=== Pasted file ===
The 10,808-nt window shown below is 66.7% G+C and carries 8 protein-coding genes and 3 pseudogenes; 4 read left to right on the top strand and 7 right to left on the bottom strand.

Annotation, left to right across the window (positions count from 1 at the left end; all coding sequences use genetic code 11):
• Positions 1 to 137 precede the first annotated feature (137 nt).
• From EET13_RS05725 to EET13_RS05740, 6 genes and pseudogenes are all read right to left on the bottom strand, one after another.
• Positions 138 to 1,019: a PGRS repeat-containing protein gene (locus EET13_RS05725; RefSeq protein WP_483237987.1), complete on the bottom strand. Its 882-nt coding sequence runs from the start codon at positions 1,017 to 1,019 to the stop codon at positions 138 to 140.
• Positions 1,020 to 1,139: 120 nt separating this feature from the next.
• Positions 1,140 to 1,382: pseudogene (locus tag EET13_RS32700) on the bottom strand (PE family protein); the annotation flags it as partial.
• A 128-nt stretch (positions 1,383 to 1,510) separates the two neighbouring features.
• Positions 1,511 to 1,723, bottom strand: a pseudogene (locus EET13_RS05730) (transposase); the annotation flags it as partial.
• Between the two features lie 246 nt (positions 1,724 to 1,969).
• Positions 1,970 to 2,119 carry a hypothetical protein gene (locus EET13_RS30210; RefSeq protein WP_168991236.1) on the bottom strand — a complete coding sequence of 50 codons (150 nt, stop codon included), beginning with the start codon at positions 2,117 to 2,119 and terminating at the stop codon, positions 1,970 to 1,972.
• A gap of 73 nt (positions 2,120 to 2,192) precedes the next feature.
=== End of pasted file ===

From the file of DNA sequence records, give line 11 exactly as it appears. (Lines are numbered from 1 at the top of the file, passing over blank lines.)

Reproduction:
• Positions 1,970 to 2,119 carry a hypothetical protein gene (locus EET13_RS30210; RefSeq protein WP_168991236.1) on the bottom strand — a complete coding sequence of 50 codons (150 nt, stop codon included), beginning with the start codon at positions 2,117 to 2,119 and terminating at the stop codon, positions 1,970 to 1,972.